In late June, Wal-Mart announced it was moving Eduardo Castro-Wright, formerly the retail giant's President and CEO of US operations, to a new role running global sourcing and its online retail business. Procurement Leaders succinctly captures the news headline in a dispatch noting, "The move, which sees Bill Simon taking over as president and CEO of Walmart US, illustrates the company's commitment to online retailing and a resurgent attempt at dethroning Amazon.com as the world's number one online retailer. It also underlies the importance of global sourcing to Walmart's activities."
Furthermore, in a press release noting the appointment, Walmart President and CEO Mike Duke suggest that, "As we continue to become a truly global company and address the business challenges of a rapidly changing world, it is clear that Global.com and Global Sourcing are critical to our future growth and success ... Appointing him to this role demonstrates our commitment and the importance we assign to these areas and to building the next generation Walmart." In addition, the move will "also allow Eduardo to relocate to California to be with his family during his wife's illness."
In other words, there are a couple ways to read into this internal move from a sourcing and supply chain perspective (and a familial one). On the one hand, Eduardo is a strong global operator. He has extensive experience running operations in both Latin America and Asia (he ran all of Honeywell's Asia-Pacific operations in the late 1990s, Wikipedia notes). Clearly, Wal-Mart is facing the greatest challenge it's ever had from a cost management standpoint, with goods coming from China in the coming years given the rising China price. It would seem Eduardo has the right qualifications and on-the-ground experience in the region to navigate all the options Wal-Mart has available (and the general management skills to oversee what is already one of the best global sourcing teams in the market). On the other hand, the personal aspect of Eduardo's situation with his wife suggests that the location and possibly the demands of his old position -- in-country managers in the retail business often have very heavy travel schedules to visit regions and stores -- also points to the need for a change of pace.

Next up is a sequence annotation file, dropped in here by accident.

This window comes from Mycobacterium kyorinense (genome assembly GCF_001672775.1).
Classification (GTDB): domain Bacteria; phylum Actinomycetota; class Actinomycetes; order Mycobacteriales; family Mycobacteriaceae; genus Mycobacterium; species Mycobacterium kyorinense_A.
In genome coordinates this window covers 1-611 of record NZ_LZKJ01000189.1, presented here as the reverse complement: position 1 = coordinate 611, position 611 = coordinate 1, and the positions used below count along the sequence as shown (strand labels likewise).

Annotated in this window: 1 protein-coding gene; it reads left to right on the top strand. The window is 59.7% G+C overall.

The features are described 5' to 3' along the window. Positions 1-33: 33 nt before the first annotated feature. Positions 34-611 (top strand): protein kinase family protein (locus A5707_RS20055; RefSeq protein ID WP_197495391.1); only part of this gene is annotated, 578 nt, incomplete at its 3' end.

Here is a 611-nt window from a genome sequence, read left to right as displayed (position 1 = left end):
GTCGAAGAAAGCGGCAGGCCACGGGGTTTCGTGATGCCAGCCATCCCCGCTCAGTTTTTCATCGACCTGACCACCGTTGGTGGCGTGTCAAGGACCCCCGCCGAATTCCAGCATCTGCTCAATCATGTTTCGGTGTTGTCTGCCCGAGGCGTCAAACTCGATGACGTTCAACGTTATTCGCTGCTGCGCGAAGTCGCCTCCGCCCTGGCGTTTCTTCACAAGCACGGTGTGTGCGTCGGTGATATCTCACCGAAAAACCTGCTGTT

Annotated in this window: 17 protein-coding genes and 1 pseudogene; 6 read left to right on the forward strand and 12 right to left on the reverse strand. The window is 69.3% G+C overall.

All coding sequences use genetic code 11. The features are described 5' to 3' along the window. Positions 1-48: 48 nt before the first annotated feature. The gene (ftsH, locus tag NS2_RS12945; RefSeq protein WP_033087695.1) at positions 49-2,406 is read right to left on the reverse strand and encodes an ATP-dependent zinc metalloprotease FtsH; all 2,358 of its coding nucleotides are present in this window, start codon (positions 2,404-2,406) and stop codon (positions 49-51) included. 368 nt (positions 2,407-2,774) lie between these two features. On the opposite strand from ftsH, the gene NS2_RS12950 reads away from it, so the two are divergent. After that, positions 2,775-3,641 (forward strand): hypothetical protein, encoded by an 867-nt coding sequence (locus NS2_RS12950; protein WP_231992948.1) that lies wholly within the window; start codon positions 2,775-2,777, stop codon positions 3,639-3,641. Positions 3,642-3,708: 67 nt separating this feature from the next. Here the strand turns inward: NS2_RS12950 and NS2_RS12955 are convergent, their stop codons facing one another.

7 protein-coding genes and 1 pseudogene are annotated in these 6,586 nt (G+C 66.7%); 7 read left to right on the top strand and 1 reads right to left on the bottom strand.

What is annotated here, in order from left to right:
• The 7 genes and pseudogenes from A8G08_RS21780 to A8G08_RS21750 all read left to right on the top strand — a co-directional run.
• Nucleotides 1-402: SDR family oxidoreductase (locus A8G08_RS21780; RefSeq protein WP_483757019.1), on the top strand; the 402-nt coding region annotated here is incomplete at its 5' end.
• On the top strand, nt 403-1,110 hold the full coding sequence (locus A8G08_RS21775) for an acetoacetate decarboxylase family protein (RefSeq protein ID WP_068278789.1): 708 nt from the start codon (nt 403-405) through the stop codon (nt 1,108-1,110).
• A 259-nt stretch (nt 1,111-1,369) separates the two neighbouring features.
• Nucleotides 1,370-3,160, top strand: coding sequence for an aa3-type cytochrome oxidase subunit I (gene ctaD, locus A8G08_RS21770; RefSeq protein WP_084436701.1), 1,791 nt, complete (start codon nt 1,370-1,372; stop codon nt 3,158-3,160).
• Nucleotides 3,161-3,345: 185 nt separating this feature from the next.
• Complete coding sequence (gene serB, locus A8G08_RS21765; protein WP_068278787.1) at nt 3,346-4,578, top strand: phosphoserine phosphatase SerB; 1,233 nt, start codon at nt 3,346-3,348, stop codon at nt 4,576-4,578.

In short, from a global procurement and supply chain perspective, it's not worth reading into this announcement as a shake-up inside Wal-Mart or necessarily a shift in strategy. Rather, it appears that Wal-Mart is actually taking care of one of their own during a challenging family time as well as putting a seasoned GM in charge of a global sourcing operation that will clearly require some serious strategic decision making on an operational and cost level, given factors outside of its control in China.